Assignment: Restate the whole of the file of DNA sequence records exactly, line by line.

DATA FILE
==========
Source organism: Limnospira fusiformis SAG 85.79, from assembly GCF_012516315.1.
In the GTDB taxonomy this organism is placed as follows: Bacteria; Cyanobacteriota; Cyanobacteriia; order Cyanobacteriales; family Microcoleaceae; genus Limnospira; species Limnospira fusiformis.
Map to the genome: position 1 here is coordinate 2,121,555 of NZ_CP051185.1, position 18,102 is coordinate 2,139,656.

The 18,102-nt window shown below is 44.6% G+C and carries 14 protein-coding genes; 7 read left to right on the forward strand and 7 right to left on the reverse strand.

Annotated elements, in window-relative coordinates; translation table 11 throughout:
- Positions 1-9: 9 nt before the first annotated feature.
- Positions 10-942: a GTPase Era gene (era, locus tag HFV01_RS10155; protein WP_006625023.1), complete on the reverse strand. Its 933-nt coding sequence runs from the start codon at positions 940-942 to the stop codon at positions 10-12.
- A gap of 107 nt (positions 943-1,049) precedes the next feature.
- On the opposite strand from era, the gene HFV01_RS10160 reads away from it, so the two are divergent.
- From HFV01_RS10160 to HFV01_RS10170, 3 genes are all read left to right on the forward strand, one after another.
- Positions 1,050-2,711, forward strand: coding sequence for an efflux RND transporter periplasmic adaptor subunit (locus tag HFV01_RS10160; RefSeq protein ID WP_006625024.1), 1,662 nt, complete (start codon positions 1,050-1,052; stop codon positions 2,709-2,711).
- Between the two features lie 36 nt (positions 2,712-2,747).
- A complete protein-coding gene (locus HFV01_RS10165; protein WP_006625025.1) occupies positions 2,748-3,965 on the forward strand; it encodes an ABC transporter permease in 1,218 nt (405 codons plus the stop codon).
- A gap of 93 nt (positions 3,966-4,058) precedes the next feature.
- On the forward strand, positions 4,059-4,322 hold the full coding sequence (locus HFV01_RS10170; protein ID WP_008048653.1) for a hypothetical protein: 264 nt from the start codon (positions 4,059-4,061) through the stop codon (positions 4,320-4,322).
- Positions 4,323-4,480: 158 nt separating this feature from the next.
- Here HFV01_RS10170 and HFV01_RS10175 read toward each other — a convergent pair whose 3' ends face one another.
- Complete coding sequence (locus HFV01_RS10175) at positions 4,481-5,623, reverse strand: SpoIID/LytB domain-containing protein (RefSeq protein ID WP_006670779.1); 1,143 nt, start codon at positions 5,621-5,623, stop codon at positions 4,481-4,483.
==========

Source organism: Limnospira fusiformis SAG 85.79, from assembly GCF_012516315.1.
In the GTDB taxonomy this organism is placed as follows: Bacteria; Cyanobacteriota; Cyanobacteriia; order Cyanobacteriales; family Microcoleaceae; genus Limnospira; species Limnospira fusiformis.
Map to the genome: position 1 here is coordinate 2,121,555 of NZ_CP051185.1, position 18,102 is coordinate 2,139,656.

The 18,102-nt window shown below is 44.6% G+C and carries 14 protein-coding genes; 7 read left to right on the forward strand and 7 right to left on the reverse strand.

Annotated elements, in window-relative coordinates; translation table 11 throughout:
- Positions 1-9: 9 nt before the first annotated feature.
- Positions 10-942: a GTPase Era gene (era, locus tag HFV01_RS10155; protein WP_006625023.1), complete on the reverse strand. Its 933-nt coding sequence runs from the start codon at positions 940-942 to the stop codon at positions 10-12.
- A gap of 107 nt (positions 943-1,049) precedes the next feature.
- On the opposite strand from era, the gene HFV01_RS10160 reads away from it, so the two are divergent.
- From HFV01_RS10160 to HFV01_RS10170, 3 genes are all read left to right on the forward strand, one after another.
- Positions 1,050-2,711, forward strand: coding sequence for an efflux RND transporter periplasmic adaptor subunit (locus tag HFV01_RS10160; RefSeq protein ID WP_006625024.1), 1,662 nt, complete (start codon positions 1,050-1,052; stop codon positions 2,709-2,711).
- Between the two features lie 36 nt (positions 2,712-2,747).
- A complete protein-coding gene (locus HFV01_RS10165; protein WP_006625025.1) occupies positions 2,748-3,965 on the forward strand; it encodes an ABC transporter permease in 1,218 nt (405 codons plus the stop codon).
- A gap of 93 nt (positions 3,966-4,058) precedes the next feature.
- On the forward strand, positions 4,059-4,322 hold the full coding sequence (locus HFV01_RS10170; protein ID WP_008048653.1) for a hypothetical protein: 264 nt from the start codon (positions 4,059-4,061) through the stop codon (positions 4,320-4,322).
- Positions 4,323-4,480: 158 nt separating this feature from the next.
- Here HFV01_RS10170 and HFV01_RS10175 read toward each other — a convergent pair whose 3' ends face one another.
- Complete coding sequence (locus HFV01_RS10175) at positions 4,481-5,623, reverse strand: SpoIID/LytB domain-containing protein (RefSeq protein ID WP_006670779.1); 1,143 nt, start codon at positions 5,621-5,623, stop codon at positions 4,481-4,483.